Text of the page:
selecting children’s books

So, what right have I, a photographer and yoga teacher, got to give advice on selecting children’s books? Well….

…. once upon a time, but not so very long ago, I was an academic. I completed a PhD in Early Childhood Education at the Institute of Early Childhood at Macquarie University, Sydney, specialising in literacy development and bilingualism. So, I know a teeny bit about the subject. My dissertation is available through Macquarie University library for those of you who are interested ;-).

There you have it. I’ve come out of the academic closet!

And why a post on this topic? Well, I’ve been exchanging views on the topic with Pascale Wowak (a talented photographer from Santa Cruz) and I have decided it’s about time I stop filling up her comments section and post something here.  Sorry, Pascale, for being so wordy on your blog!

So what should you look for when choosing books to help early readers? Here’s my twenty cents’ worth:

  • predictable books, that is books with rhythm and rhyme and repetition (which support beginning readers in predicting the next word)
  • books with strong picture cues (ie, pictures that are closely linked to the text, again helps beginning readers guess what a word might be)
  • real books written by real writers with a real story to tell (ie. not books of the ‘Dan can fan the man’ variety)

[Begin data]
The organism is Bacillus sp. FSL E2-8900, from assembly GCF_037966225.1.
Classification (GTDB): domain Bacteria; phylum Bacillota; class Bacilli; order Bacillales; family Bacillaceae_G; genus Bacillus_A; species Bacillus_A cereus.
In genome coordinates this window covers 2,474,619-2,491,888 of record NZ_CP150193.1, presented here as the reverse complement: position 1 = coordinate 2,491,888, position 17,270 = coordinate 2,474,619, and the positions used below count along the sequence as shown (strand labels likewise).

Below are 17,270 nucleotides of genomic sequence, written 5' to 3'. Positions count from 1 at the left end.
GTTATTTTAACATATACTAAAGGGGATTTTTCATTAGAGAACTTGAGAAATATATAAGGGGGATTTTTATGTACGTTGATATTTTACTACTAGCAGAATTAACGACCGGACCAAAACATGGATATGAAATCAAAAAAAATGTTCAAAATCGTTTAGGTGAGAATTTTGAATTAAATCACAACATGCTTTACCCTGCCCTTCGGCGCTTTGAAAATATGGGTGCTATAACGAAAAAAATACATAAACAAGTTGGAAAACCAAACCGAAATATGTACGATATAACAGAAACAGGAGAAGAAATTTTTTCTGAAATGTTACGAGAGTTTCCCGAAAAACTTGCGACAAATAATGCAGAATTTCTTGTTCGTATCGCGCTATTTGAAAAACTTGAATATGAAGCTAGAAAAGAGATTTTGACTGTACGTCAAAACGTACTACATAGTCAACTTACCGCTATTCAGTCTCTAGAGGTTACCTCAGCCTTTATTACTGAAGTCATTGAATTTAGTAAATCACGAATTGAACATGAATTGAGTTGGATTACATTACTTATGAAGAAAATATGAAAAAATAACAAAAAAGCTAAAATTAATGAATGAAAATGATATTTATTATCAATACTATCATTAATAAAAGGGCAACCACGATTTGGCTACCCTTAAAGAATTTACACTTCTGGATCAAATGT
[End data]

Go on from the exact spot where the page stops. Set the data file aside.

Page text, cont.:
• books on a topic you know the child loves
  • books on a topic with which the child is already familiar (Learning to read, like all learning, goes from the known to the unknown. It is relatively easy to work out that the letters S-A-D-D-L-E say “saddle” when you see the word in a book about horses and you already know that saddles go on horses. It is very difficult to work out what the same string of letters might say when you see them written on a flash card with no supporting context.)
  • books you love. (You’re more likely to enjoy reading it to your children if you really like the book.)

It can be really helpful to build a good relationship with someone in a specialist children’s book shop and/or your local librarian. These people have access to such a vast array of great books that they can help you find just the right book for your child.

That’s it for now. It’s school holidays here and I have two sick kiddies at home. I’d best go and be a mother. Keep checking back here often, though, as I will post more on this topic from time to time.


1 Comment

Filed under miscellaneous, Uncategorized

One response to “selecting children’s books

  1. Pingback: Little books with big ideas « vividity

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